Finnish Sweets and Treats

Puuro is about as Finnish as you can get.  At every breakfast (and even at some dinners) we were offered porridge - sometimes made from oats, sometimes including rice, usually just semolina.  Finns eat porridge sweet or salty, with chocolate, whipped with berries, filled with cream or just plain.  It feels like a northern, cold-weather dish.  And, filled with tart berries from the arctic fells?  Through the intense sourness, with a purple stained tongue, one might admit that they tasted the essence of Finland's sweets culture - not too sugary, a wholesome base, decidedly quirky.
Porvoo is twee.  It's tearooms are chintzy.  Runeberg tart, it's local specialty, is delicious.  We picked this one out at Cafe Fanny, from a lineup of more staid treats.  Made from almond flour, jam and rum, Runebergs are surprisingly light.
Porvoo is known for its sweets, and its easy to get tempted often - there are chocolates, licorices and caramels in every window, begging to be gobbled up.  But this is something of a Finnish anomaly.  In fact, we found that Finns generally like more solid, less sweet, decidedly nordic treats.
The waitress at Bagarstugan Café & Vin, in Mariehamn, asked if I wanted my Ålandspannkaka with strawberry jam (she shook her head no and frowned) or the traditional prune cream (she smiled and nodded her head yes).  I took the hint and went with the prunes.
Ålands "pannkaka" bears very little resemblance to most pancakes - it's a dense, rice cake that's springy with egg and often served cold.  Rice flour seems like a strange ingredient to find on a cold archipelago in the Baltic Sea, but the Åland shipping industry connected the islands with Asia and the Pacific for centuries.  Because growing grains in the harsh climate was so difficult, a lot were imported anyway - why not rice?
The prune "cream" was more of a compote, and was the perfect sweetness to accompany the rich pannkaka.  When the waitress asked if I wanted whipped cream, she was nodding and smiling again.
Hillomunakas is a close relative to the Ålands pancake, but it's generally treated a little more roughly.  I found this example in a grubby, gas-station display case in Inari; precut, pre-jammed, several hours (or days) old.  On a cold day, with coffee, it didn't matter.
Basically a sweetened, slightly floured omelette, hillomunakas is usually served with jam.  In fact, some Finns translate the name to "jam omelette," which doesn't quite do the thing justice. It's more of an egg cake, browned in the broiler and topped with preserves or berries.  I did see more appealing versions, but they weren't handy when I needed them most.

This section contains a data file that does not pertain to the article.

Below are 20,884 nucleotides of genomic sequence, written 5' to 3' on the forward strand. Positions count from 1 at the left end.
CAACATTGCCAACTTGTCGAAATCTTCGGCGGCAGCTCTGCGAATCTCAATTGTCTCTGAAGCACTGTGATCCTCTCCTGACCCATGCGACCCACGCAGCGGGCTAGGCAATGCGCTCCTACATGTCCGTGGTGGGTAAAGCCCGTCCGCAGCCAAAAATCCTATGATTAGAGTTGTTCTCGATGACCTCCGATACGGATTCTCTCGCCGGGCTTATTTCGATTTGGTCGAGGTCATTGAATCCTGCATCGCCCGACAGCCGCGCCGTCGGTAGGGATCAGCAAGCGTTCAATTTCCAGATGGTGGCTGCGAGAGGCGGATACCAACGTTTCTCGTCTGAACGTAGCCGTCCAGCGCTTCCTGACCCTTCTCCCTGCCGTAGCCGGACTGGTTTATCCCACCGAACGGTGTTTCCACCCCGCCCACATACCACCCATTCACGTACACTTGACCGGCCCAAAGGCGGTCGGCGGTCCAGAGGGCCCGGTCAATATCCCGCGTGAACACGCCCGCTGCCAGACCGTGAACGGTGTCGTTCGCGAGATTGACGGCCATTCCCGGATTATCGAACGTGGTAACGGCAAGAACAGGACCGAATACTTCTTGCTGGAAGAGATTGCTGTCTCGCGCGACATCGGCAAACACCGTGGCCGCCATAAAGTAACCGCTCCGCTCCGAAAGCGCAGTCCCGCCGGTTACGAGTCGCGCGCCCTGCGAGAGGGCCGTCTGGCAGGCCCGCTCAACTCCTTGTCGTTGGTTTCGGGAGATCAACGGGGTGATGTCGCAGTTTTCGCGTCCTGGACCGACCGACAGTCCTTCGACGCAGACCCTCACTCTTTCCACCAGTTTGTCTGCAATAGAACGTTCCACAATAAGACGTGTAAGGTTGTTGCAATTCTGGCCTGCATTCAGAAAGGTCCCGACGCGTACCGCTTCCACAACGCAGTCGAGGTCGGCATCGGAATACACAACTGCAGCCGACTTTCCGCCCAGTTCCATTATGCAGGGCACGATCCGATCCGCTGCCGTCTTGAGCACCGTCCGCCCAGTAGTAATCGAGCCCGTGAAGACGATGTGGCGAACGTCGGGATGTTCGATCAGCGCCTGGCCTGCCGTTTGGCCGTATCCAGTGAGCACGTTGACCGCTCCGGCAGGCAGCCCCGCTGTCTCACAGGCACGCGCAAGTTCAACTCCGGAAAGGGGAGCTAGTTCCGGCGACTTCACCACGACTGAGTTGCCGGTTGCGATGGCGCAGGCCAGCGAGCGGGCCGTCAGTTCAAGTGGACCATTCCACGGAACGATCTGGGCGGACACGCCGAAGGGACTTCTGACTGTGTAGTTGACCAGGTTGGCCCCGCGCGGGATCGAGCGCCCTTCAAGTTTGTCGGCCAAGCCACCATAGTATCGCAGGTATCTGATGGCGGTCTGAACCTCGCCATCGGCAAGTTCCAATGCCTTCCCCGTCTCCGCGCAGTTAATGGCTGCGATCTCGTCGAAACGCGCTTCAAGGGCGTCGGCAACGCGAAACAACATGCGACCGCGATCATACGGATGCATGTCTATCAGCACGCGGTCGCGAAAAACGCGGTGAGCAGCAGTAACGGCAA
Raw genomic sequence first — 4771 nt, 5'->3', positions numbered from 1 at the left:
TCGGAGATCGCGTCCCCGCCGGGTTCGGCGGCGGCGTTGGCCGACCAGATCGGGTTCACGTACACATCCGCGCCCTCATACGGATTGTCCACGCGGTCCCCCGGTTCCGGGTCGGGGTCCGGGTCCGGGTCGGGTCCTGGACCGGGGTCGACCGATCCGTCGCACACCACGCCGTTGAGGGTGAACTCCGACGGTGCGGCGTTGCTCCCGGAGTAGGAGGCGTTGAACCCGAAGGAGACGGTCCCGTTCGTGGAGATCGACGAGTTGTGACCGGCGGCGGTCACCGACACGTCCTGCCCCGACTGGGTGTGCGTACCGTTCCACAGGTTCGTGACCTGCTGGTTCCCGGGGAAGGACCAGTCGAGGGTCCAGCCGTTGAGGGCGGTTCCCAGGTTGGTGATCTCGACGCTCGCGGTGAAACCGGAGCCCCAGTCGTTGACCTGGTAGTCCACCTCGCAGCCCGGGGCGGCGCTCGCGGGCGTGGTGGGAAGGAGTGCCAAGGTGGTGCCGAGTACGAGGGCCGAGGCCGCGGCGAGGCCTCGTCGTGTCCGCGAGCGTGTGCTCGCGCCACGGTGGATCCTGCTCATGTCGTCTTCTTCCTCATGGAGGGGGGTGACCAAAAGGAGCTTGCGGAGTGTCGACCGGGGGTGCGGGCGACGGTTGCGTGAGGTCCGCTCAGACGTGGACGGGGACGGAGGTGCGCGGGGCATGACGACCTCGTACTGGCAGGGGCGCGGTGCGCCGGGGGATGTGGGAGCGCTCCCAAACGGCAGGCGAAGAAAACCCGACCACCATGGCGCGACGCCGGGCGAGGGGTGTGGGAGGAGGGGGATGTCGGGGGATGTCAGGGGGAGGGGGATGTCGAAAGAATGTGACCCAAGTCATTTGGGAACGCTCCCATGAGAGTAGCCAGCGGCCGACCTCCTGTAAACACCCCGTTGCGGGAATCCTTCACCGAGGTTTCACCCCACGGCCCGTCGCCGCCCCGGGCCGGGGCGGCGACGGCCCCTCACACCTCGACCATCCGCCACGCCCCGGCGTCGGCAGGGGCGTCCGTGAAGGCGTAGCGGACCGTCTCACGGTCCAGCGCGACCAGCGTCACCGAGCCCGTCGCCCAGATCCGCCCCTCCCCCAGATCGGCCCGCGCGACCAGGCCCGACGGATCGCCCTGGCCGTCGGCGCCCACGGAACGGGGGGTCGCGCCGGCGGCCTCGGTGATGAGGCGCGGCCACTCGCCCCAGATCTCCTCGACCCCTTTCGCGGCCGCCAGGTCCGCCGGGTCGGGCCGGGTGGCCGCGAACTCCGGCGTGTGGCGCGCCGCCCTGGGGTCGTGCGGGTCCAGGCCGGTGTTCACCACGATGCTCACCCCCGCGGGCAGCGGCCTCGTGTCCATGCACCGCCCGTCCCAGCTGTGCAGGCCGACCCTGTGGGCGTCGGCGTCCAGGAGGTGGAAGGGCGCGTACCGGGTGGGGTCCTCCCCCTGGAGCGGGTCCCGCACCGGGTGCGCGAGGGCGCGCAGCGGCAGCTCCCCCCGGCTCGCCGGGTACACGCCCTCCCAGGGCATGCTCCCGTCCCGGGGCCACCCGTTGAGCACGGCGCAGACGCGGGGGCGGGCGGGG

At breakfast buffets and roadside joints, hyper sweetened strawberry preserve or orange marmalade has begun to encroach upon Finnland's own fruit traditions.  But the further north you go, the tarter, smaller and more woodsy the berries get.  Mustikka (bilberries, similar to blueberries), puolukka (lingonberries), vadelmat (tiny, wild raspberries) and even karpalot (cranberries) are common in the upper regions of the country, while the orangish tyrni (sea buckthorn) is a coastal delicacy.
Our hostesses in Sevettijärvi, where we stayed on a reindeer farm, served us their gourmet take on the woodland fruits: homemade bilberry icecream and buttery crepes with lingonberries.
Another common gas-station find are the silly sounding munkki donuts, which differ not a bit from other donuts.  I had this one at the Siida museum, after a heavy plate of reindeer casserole.  It had everything one wants in a donut - sugar, fat and a hole.  The surprise?  It was also made with whole wheat flour.
Like everyone, Finns love their ice cream.  They also like doing interesting things with it.  At the Hotel Kuntahovi, in Inari, I was served a "smoke sauna" dessert: tar flavored ice cream and birch-leaf sorbet.  It was... smokey.  At Porvoo's cosmopolitan, excellent Bistro Sinne, I was given this licorice ice cream. It was custardy, tasty and local (Porvoo is known for their licorice).
The most common tart in Finnland turns out... not to be sweet at all.  Karjalanpiirakat, from the Karelian region of Finnland, near the Russian border, surprised us on the first try.  What is it?  A thin, toothsome rye crust filled with rice and butter.  That's all.  To the skeptical, I'll say that it's much more delicate than it sounds. To the disappointed, I'll say: try it with some jam.
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